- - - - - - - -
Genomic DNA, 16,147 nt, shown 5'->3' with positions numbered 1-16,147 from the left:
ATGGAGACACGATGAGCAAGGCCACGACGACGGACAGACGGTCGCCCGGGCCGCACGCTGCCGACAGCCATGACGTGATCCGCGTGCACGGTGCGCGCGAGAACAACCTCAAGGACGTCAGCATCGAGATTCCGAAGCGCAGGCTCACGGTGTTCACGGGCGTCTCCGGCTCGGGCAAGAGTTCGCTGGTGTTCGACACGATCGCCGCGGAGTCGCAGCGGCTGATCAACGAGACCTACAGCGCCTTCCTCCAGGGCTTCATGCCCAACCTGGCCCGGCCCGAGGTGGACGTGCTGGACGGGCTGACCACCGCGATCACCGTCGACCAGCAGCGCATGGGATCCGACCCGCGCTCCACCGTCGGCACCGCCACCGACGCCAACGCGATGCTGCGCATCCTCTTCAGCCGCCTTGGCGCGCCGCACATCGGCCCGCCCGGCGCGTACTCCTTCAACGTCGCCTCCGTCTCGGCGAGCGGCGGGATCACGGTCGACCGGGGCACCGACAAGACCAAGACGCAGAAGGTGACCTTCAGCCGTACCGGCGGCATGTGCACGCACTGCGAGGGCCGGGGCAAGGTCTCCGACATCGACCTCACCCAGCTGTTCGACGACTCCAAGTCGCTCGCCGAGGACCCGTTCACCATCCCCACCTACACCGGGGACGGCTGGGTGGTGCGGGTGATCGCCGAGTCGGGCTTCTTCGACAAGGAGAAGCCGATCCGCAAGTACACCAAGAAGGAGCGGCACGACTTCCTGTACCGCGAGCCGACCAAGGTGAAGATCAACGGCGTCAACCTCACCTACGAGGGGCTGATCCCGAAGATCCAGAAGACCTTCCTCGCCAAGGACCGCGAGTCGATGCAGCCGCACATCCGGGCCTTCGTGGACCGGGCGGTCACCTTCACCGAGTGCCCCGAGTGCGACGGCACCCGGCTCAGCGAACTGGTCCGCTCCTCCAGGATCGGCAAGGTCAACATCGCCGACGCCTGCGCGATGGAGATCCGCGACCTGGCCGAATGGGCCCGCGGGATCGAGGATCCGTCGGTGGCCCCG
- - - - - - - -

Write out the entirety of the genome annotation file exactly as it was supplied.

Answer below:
Genomic DNA, 16,147 nt, shown 5'->3' with positions numbered 1-16,147 from the left:
ATGGAGACACGATGAGCAAGGCCACGACGACGGACAGACGGTCGCCCGGGCCGCACGCTGCCGACAGCCATGACGTGATCCGCGTGCACGGTGCGCGCGAGAACAACCTCAAGGACGTCAGCATCGAGATTCCGAAGCGCAGGCTCACGGTGTTCACGGGCGTCTCCGGCTCGGGCAAGAGTTCGCTGGTGTTCGACACGATCGCCGCGGAGTCGCAGCGGCTGATCAACGAGACCTACAGCGCCTTCCTCCAGGGCTTCATGCCCAACCTGGCCCGGCCCGAGGTGGACGTGCTGGACGGGCTGACCACCGCGATCACCGTCGACCAGCAGCGCATGGGATCCGACCCGCGCTCCACCGTCGGCACCGCCACCGACGCCAACGCGATGCTGCGCATCCTCTTCAGCCGCCTTGGCGCGCCGCACATCGGCCCGCCCGGCGCGTACTCCTTCAACGTCGCCTCCGTCTCGGCGAGCGGCGGGATCACGGTCGACCGGGGCACCGACAAGACCAAGACGCAGAAGGTGACCTTCAGCCGTACCGGCGGCATGTGCACGCACTGCGAGGGCCGGGGCAAGGTCTCCGACATCGACCTCACCCAGCTGTTCGACGACTCCAAGTCGCTCGCCGAGGACCCGTTCACCATCCCCACCTACACCGGGGACGGCTGGGTGGTGCGGGTGATCGCCGAGTCGGGCTTCTTCGACAAGGAGAAGCCGATCCGCAAGTACACCAAGAAGGAGCGGCACGACTTCCTGTACCGCGAGCCGACCAAGGTGAAGATCAACGGCGTCAACCTCACCTACGAGGGGCTGATCCCGAAGATCCAGAAGACCTTCCTCGCCAAGGACCGCGAGTCGATGCAGCCGCACATCCGGGCCTTCGTGGACCGGGCGGTCACCTTCACCGAGTGCCCCGAGTGCGACGGCACCCGGCTCAGCGAACTGGTCCGCTCCTCCAGGATCGGCAAGGTCAACATCGCCGACGCCTGCGCGATGGAGATCCGCGACCTGGCCGAATGGGCCCGCGGGATCGAGGATCCGTCGGTGGCCCCG